One thing we always tell new clients: there is no such thing as a “local” investigation. A Russian guy in L.A. means you could be dealing with a Nevada corporation in addition to Russia and California. An apartment in Miami may be owned by a British Virgin Islands company.

That’s a good thing to remember when dealing with Greece, and especially if you’re counting on the solvency or liquid assets of a business partner. Your business could be in Greece, but your partner’s collateral could be sitting in HSBC in Switzerland, or in Cyprus. While cracking a Swiss bank account isn’t as hard as it once was, it’s no piece of cake even with a subpoena. Cyprus may be part of the European Union, but it’s not a member of the Financial Action Task Force, the OECD’s umbrella group that fights money laundering. We’ve had experience trying to find assets in Cyprus, and our clients don’t find it fun.


As Greece’s new restructuring plan (which The Economist says is doomed to fail) includes plans to sell state-owned assets, it’s easy to envision foreign investors going into partnership with locals to buy up cheap assets. The local participation may be to get around Greece’s legendary bureaucracy, and local partners sometimes put up cash or guarantees. Given what’s been going on in Greece of late, bank balances in euros held in Greek banks don’t seem to be the most secure kind of backing an investor could be looking at.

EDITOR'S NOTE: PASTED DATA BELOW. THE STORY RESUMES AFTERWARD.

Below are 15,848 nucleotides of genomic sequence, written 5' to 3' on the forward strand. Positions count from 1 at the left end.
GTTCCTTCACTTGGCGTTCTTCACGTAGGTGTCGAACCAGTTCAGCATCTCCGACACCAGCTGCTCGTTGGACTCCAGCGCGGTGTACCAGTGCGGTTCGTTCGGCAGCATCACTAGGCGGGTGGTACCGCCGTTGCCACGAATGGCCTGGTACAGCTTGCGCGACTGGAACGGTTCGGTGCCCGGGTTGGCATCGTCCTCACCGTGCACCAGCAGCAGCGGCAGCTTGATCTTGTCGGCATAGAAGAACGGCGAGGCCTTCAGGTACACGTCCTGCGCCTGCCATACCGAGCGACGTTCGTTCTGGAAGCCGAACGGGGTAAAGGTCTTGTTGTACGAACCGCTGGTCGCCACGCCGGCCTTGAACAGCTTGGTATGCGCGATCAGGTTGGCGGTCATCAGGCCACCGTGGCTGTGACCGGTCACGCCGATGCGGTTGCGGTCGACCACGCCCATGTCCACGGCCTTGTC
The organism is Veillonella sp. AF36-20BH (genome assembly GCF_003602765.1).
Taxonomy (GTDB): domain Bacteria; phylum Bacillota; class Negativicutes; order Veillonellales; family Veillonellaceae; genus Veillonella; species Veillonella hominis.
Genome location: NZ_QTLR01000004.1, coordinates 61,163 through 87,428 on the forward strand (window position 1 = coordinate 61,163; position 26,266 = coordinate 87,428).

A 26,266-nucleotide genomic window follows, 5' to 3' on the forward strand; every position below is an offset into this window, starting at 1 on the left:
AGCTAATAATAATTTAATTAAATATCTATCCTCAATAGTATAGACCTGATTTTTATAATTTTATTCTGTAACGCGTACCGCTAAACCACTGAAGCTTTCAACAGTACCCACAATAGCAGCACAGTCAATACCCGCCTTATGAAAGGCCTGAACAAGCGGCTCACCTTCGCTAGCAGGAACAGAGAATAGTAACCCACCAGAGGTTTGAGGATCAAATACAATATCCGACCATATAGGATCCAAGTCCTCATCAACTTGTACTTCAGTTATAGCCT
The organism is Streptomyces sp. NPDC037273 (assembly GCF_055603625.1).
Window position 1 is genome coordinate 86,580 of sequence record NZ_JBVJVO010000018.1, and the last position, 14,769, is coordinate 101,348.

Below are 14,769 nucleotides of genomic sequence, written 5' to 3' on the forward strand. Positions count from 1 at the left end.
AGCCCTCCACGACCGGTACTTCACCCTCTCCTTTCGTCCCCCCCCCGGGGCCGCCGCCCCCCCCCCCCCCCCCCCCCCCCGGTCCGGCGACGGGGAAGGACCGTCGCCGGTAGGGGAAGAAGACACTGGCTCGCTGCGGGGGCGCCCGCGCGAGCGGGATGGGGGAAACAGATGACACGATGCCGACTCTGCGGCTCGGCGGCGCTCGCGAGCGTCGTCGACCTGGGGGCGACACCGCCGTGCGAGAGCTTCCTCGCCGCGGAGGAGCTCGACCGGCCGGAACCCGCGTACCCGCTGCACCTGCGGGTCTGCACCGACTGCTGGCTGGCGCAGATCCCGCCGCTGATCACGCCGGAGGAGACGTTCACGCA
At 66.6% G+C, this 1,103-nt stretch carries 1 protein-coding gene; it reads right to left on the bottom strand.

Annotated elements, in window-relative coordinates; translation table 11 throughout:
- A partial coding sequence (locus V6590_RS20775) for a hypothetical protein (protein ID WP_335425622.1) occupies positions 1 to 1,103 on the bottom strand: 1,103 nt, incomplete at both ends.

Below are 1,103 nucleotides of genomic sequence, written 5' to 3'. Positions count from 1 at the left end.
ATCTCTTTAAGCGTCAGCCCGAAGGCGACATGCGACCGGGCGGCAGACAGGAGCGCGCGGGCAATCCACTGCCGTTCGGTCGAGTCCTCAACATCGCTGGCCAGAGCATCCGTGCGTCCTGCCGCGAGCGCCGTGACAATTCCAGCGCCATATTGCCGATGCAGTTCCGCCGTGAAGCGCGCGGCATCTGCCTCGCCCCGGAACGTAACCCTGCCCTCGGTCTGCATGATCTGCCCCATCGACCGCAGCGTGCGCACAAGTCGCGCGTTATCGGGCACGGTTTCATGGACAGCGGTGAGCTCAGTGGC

The Bank of Greece’s own statistics make for sobering reading. In April, Greece’s net capital flows veered into negative territory. The numbers would have been much worse this year but for large injections of money from the EU.

As long as a year ago The Financial Times was reporting that Greeks were shoveling their bank deposits out of the country to Switzerland, Cyprus and other international points. With the teargas and the fragile plans being discussed this week, no asset search of a Greek person of any means should be complete without looking beyond the country’s borders.

Some other tips before concluding a deal with anyone in Greece or any other jurisdiction with risk of capital flight:

  • As part of your standard due diligence, find out whether this person has ever been sued in the places he or she does business, such as the U.S. or the U.K. Previous business partners will have come to know this person and will probably have included associated companies along with the person in their lawsuit. Those companies could contain assets worth going after either as part of a guarantee or to attempt to attach later on.
  • Do a basic verification of the person’s alleged contacts in the home country. We have seen many people boast that they are “very close” to a key minister or other connected official, when in fact no particular bond exists. In countries where relationships matter most, it’s the quality of those relationships that is critical. Such things are seldom written down, but are rather determined by quietly interviewing knowledgeable people in the country in question.
  • Insist on adjudication of disputes outside the country in question, whether you are looking for arbitration or traditional legal remedies. According to Transparency International Greece’s public corruption problem is worse than Romania’s and almost as bad as the rating achieved by India.